Pakistan appoints diplomat Rizwan Saeed Sheikh as new US ambassador

Pakistan Foreign Office announced the appointment of Rizwan Saeed Sheikh as the new ambassador to the United States.

Meanwhile, Pakistan’s envoy in France, Asim Iftikhar, has been appointed Pakistan’s additional permanent representative to the United Nations in New York.

“The Government of Pakistan has decided to appoint Additional Foreign Secretary (Middle East and SIFC) Ambassador Rizwan Saeed Sheikh as Pakistan’s new ambassador to Washington DC,” Foreign Office spokesperson Mumtaz Zahra Baloch said at the weekly media briefing. “These appointments were under consideration over the last several weeks. The announcement has just been made,” the spokesperson said.

The new appointment had already been under consideration. The current ambassador, Masood Khan, had already received a three-month extension after his contract ended in March, which is also set to expire at the end of the month.

Who is Rizwan Saeed Sheikh?

Ambassador-designate Sheikh has been serving as the additional foreign secretary for the Middle East. He also oversees the Special Invest­ment Facilitation Council (SIFC) cell at the Foreign Office.

Rizwan Sheikh has over 20 years of experience, primarily in multilateral diplomacy. He previously served at the OIC Independent Permanent Human Rights Commi­ssion and as the OIC secretary general’s spokesman. At the foreign ministry, he has served in the UN, the US, and the South Asia divisions.

Pakistan, US friction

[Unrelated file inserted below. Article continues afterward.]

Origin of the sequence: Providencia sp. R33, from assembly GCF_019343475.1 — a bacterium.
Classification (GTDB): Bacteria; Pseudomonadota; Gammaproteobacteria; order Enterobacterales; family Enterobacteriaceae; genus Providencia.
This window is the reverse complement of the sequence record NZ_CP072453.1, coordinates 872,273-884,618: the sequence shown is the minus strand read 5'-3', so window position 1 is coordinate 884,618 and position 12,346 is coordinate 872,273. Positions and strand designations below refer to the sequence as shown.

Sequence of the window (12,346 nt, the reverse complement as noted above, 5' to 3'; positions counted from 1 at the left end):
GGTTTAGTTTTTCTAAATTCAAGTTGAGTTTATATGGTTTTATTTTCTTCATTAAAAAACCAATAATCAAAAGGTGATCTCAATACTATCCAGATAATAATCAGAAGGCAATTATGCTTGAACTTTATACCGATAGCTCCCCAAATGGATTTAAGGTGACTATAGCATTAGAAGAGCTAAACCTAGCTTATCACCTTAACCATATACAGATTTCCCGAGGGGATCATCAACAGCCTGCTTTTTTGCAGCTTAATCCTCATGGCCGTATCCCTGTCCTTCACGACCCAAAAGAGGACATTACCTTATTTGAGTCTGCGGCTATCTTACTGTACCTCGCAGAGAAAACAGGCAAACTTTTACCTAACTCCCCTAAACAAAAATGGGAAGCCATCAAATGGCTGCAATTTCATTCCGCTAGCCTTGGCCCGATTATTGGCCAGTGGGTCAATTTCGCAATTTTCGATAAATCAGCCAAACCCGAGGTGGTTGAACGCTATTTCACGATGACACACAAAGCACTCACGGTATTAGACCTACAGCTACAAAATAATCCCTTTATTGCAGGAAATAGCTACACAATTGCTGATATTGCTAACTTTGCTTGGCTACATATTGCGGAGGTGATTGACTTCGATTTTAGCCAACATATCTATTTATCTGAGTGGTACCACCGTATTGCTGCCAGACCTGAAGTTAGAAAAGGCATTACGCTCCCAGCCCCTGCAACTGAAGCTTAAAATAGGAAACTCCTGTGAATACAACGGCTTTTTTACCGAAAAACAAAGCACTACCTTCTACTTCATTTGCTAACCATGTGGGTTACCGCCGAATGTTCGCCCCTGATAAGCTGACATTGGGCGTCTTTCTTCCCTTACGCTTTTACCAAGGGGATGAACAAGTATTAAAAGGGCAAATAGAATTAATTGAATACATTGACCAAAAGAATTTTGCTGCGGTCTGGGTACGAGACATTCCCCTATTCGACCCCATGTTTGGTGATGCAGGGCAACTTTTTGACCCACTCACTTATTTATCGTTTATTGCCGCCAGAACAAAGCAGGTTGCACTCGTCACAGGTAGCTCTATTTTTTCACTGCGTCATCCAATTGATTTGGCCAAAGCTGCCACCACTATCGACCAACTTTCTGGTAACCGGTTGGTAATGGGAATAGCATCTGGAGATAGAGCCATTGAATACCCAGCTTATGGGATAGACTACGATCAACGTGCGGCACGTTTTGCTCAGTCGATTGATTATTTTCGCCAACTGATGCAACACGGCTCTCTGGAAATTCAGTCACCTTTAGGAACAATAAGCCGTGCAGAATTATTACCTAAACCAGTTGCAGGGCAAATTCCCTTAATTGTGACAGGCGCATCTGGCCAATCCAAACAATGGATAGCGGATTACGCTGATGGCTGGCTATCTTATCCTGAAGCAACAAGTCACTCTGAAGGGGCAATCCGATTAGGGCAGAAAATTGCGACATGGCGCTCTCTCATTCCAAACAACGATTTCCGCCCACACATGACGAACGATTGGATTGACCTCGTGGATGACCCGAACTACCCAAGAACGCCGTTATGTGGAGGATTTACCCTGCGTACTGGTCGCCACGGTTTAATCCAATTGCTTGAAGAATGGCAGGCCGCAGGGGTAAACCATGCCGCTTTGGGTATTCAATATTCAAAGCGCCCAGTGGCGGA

The latest development came soon after Pakistan’s lower house of Parliament denounced a U.S. congressional resolution that called this week for an independent investigation into allegations that Pakistan’s parliamentary elections earlier this year were massively rigged.

Earlier this week, the U.S. House of Representatives passed a resolution that called for a “full and independent” investigation into alleged irregularities in Pakistan’s election 2024.

House Resolution 901 was originally introduced in November last year by Republican Congressman Rich McCormick and co-sponsored by Democrat Congressman Daniel Kildee.

The resolution, passed with the overwhelming support of 368 members of Congress, was tabled in Congress on June 25, urging the Pakistani government to “uphold democratic and electoral institutions” and condemning any attempts to violate Pakistani people’s “human, civil, or political rights”.

Pakistan reacted strongly and denounced the resolution. Pakistani parliamentarians accused the United States of attempting to “interfere” in its internal affairs

Foreign Office spokesperson Mumtaz Zahra Baloch said Pakistan regretted the resolution adopted by the U.S. House of Representatives. “The resolution clearly stems from an inadequate and erroneous understanding of the political and electoral processes of Pakistan. It is also an unsolicited interference in Pakistan’s domestic affairs,” she said.

Pakistan’s Defense Minister Khwaja Asif also criticized the resolution and suggested that the United States needed to do more to ensure transparency in its own upcoming elections later this year. “The US has no right to interfere in Pakistan’s internal matters,” he said during a TV interview.

Despite tensions and verbal accusations, a senior U.S. official assured Islamabad that the United States and Pakistan maintain a stable relationship. “Like any longstanding relationship, there’s always a little bit of friction at times,” said U.S. Principal Deputy Assistant Secretary Elizabeth Horst while speaking at a mango party at the Pakistan Embassy on June 29 night. “But the US-Pakistan relationship is in the best place it’s been in years. We have achieved stability and a broadening of our relationship that we haven’t seen in many, many years,” she added.

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